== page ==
Rebuild L.A. was the organizational response to the 1992 riots/rebellion in Los Angeles, created to promote economic development in the affected areas. This research links the initial failure of RLA to tensions in the public—private partnership concept on which it was based. While these tensions emanated from broader issues of state-market realignment, they were institutionalized within RLA by its chair. Peter Ueberroth, drawing from his previous public leadership positions with the Los Angeles Olympic Organizing Committee and the Council on California Competitiveness. Analysis explains how those tensions shaped organizational processes within RLA and limit its policy legacy. Conclusions address the lessons which RLA offer for future utilization of public—private partnerships in American cities — focusing on the minimum requisites of participatory processes, role definition, and accountability.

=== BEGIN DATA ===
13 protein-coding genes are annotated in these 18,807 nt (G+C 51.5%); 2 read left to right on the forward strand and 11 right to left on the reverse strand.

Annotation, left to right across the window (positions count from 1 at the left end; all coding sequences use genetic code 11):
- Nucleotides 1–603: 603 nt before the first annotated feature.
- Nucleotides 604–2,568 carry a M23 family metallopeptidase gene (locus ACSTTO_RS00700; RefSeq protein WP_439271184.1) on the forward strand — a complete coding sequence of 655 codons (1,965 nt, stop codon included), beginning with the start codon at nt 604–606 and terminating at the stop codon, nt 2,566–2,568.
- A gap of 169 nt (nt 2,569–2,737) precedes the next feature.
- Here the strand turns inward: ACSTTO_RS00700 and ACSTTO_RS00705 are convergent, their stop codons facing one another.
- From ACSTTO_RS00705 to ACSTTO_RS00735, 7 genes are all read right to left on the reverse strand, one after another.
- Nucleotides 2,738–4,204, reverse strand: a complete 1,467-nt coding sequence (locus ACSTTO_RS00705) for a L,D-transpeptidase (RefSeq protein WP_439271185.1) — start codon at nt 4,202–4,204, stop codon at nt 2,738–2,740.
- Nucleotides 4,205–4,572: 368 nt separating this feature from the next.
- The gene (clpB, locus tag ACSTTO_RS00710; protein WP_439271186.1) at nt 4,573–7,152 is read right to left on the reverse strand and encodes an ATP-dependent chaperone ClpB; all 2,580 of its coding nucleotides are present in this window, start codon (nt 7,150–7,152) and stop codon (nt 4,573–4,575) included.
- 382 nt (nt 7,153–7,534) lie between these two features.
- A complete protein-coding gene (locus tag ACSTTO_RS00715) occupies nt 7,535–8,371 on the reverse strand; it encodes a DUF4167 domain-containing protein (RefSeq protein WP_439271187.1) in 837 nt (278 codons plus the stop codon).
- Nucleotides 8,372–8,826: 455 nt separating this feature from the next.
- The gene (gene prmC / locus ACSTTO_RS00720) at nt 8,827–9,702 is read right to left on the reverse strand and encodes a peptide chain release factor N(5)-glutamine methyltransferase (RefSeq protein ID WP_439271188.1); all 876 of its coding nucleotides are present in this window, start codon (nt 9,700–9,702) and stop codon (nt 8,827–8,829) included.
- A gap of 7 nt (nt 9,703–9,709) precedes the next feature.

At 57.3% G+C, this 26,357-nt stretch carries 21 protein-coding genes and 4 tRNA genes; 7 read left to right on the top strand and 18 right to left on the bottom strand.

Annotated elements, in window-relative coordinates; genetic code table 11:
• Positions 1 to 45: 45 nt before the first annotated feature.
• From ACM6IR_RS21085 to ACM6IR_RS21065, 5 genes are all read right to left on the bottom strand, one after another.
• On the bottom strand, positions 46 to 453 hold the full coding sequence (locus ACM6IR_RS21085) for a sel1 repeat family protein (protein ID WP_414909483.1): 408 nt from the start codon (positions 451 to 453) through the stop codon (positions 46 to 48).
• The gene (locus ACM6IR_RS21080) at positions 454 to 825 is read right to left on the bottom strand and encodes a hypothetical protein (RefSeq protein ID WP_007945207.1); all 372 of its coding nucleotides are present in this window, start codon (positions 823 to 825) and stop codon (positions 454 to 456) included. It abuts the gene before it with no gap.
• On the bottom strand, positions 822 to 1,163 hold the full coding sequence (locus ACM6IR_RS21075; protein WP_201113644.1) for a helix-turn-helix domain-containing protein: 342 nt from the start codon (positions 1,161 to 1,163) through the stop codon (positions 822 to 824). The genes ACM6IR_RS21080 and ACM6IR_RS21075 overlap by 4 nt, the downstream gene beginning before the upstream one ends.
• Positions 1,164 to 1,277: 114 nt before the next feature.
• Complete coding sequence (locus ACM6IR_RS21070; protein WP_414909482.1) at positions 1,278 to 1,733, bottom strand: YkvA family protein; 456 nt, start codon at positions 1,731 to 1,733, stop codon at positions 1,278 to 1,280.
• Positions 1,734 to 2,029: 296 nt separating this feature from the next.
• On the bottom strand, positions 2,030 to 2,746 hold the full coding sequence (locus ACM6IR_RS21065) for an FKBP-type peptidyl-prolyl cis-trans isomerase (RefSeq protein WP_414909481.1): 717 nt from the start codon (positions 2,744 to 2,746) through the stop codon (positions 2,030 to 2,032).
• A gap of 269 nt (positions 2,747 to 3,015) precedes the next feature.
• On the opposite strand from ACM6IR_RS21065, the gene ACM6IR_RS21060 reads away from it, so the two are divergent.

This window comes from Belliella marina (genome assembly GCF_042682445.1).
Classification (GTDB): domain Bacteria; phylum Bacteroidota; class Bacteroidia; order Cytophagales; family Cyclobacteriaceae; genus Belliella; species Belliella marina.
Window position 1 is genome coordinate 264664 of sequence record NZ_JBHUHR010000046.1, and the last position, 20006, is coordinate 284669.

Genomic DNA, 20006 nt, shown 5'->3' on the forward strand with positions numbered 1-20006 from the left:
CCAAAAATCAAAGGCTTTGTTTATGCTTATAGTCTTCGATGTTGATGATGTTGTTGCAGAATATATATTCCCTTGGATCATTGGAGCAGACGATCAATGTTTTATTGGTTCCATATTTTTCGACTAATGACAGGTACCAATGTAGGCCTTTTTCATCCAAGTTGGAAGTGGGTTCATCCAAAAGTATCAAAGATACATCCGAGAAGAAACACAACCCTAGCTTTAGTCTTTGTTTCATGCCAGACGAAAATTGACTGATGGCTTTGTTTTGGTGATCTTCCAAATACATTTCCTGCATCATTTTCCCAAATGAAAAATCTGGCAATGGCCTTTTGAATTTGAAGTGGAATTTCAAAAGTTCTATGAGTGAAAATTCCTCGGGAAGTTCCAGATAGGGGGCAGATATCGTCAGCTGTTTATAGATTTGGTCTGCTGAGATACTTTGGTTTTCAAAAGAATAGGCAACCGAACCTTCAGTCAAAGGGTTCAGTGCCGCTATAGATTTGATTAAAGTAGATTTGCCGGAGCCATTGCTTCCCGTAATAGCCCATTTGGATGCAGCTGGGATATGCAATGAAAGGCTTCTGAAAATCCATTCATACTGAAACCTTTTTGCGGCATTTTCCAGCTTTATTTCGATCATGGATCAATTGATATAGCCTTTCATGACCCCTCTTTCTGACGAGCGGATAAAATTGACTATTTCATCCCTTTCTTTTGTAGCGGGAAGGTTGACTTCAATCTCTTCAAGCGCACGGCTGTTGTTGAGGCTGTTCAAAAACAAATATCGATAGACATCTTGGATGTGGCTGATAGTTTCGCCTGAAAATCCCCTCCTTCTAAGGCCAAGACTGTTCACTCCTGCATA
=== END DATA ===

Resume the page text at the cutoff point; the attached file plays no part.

Downey, D. (2001), "Between partnership and privatism: The case of rebuild L.A.", Hartwell, S. and Schutt, R. (Ed.) The Organizational Response to Social Problems (Research in Social Problems and Public Policy, Vol. 8), Emerald Group Publishing Limited, Bingley, pp. 195-220. https://doi.org/10.1016/S0196-1152(01)80011-9Download as .RIS
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